Recently there has been a lot of criticism in the press (New Yorker and Observer to name a few) about disruptive innovation. I understand the evident frustration of the New Yorker article author, Jill Lepore and others who see a hard, hubristic and, many times, heartless disruptive innovation “scene". However, in 15 years of supporting major organisations, leaders, parents, spouses and individuals to have breakthroughs, I believe there is a very different view of disruptive or breakthrough innovation available; one aligned with how creativity in nature and human systems works. Given the vast challenges we face as a global society, and the depression and anxiety which impact so many of us individually - both of which breakthroughs can solve - I would like to rehabilitate ‘disruption’ for us all; before it gets consigned to the waste bin of business fads.
All innovation, like evolution, is problem-solving. We use creativity to find solutions to the challenges we face. Disruptive - or as we call it, 'breakthrough' - creativity is not about breaking the old for the sake of personal gain. It as actually about ensuring the things we do remain valuable in a constantly changing world. Ie. We are unlikely to succeed if we use dating habits from high school in later life; or marketing strategies from the 80s in a Facebook-driven world; or hierarchical business models from the 50s to in the ‘sharing economy’. Breakthrough innovation is focused on breaking through our old assumptions, conventions, myths, narratives and habits to ensure we stay relevant, appropriate and 'fitted'. This is not about fads (like the size of floppy discs) but staying in tune with the deep, structural changes in the DNA of culture and society; and changes in our own human potential.
Evolution, of course, is also about fittedness (as opposed to just fitness); organisms must fit with the emerging context if they want to survive. Fittedness, then, is a law of nature. Therefore surely it is the duty, perhaps most important duty, of every leader - whether of a 2 person social enterprise of multinational behemoth - to ensure their organisation stays relevant? This is not simply about profit, although disruption has, sadly, been hijacked by a lot of clueless and compassionless VCs and entrepreneurs in the Valley. This is actually about ensuring that employees and users continue to value and nurture each organisation it into the future. If anything, breakthrough innovation is more important to social and public institutions, as it can ensure they evolve towards the needs, aspirations and values of the emergent citizenry rather than continue to operate as they did when many were invented in the Ages of Empire, Slavery and Industry. Breakthroughs may afford us some chance of solving the spiralling crises hitting us all over the globe, which 'business-as-usual' cannot hope to overcome. We cannot continue to pour money into welfare, health and education systems that were designed for a different world and expect them to miraculously work.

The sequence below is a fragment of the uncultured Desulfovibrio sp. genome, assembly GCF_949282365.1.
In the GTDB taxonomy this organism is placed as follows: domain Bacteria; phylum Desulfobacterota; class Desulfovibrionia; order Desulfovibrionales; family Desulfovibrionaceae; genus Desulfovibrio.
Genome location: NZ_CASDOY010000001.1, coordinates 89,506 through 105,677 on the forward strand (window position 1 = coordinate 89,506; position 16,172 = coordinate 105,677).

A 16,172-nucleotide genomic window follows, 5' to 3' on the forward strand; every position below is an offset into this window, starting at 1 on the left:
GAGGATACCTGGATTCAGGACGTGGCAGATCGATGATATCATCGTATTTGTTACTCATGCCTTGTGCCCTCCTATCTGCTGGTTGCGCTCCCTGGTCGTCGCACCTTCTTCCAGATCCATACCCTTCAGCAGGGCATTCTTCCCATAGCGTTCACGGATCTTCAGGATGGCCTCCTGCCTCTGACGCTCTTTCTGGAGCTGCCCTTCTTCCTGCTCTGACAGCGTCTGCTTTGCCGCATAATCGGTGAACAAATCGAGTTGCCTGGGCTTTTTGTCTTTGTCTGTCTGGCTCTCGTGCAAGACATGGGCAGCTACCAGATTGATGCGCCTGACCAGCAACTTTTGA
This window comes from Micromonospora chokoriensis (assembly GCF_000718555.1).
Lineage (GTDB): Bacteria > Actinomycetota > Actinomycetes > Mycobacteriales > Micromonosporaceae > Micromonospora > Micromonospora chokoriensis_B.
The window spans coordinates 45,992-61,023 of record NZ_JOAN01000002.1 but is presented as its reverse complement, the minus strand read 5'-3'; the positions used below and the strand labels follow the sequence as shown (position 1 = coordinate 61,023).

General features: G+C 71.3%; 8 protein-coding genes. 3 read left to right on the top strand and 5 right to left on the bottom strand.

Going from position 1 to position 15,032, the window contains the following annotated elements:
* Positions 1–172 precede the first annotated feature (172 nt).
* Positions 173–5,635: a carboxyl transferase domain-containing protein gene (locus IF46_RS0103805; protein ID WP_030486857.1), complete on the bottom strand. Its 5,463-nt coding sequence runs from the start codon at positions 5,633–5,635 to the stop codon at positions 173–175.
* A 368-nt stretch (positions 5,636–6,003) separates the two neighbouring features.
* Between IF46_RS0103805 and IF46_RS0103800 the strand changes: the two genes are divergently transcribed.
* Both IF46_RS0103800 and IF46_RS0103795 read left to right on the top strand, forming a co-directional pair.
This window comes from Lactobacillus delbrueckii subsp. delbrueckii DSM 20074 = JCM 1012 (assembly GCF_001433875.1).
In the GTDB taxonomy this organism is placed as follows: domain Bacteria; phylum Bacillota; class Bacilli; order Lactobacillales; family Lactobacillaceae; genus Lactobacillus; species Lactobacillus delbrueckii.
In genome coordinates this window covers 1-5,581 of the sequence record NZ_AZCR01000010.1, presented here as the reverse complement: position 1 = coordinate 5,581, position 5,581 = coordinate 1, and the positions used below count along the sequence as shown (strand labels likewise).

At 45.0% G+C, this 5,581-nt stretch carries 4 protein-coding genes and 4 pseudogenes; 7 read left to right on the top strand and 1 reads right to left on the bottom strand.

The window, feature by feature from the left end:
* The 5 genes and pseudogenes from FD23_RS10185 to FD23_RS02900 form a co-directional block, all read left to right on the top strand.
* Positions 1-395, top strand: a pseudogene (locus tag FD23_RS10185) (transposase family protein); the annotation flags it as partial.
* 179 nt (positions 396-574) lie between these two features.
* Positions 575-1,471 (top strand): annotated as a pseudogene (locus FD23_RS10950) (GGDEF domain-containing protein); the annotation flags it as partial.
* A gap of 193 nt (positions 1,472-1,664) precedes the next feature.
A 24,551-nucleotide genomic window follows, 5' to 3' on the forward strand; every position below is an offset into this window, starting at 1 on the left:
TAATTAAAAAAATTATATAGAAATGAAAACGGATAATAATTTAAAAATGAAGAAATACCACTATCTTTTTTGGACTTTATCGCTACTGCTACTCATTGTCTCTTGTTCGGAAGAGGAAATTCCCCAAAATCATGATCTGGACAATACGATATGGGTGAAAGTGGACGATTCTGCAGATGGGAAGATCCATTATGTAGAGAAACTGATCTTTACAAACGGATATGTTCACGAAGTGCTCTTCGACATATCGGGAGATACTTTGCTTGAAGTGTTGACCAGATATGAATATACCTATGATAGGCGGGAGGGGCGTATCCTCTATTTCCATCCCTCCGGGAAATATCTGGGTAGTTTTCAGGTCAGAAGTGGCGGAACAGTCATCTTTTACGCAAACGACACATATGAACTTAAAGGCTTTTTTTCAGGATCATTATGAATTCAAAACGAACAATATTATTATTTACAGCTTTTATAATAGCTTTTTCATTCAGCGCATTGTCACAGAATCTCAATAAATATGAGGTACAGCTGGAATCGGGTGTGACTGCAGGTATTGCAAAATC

We celebrate when a Pablo Picasso or Hilary Mantel breaks through the conventions of the past to reach a new height of artistic expression; likewise we celebrate when a parent breaks with their own childhood to engage more more creatively and lovingly with their own kids. So why would we look with disdain at organisations who break through out-dated assumptions to invent new, better, models that are more sustainable, more empowering and more democratic? Almost all truly breakthrough innovations of the last 20 years have given power to the edges; and reduced stress in the system - whether we are talking Kickstarter, ZipCar, AiBnB or Kiva.org.
Contrary to this being the relentless logic of the market invading all areas of public life, I believe the breakthroughs we can all have when we listen deeply to the systems we touch - and the explore and sustain ideas that fit what is emerging - stem from the most humane, generative and nurturing of human impulses. The vast majority of truly breakthrough innovators I have worked with are far more driven by purpose than profit; and are way more motivated by collective emancipation than a private exit.
Nick’s book on breakthrough innovation, leadership and creativity is out in Sep. You can pre-order now on Amazon.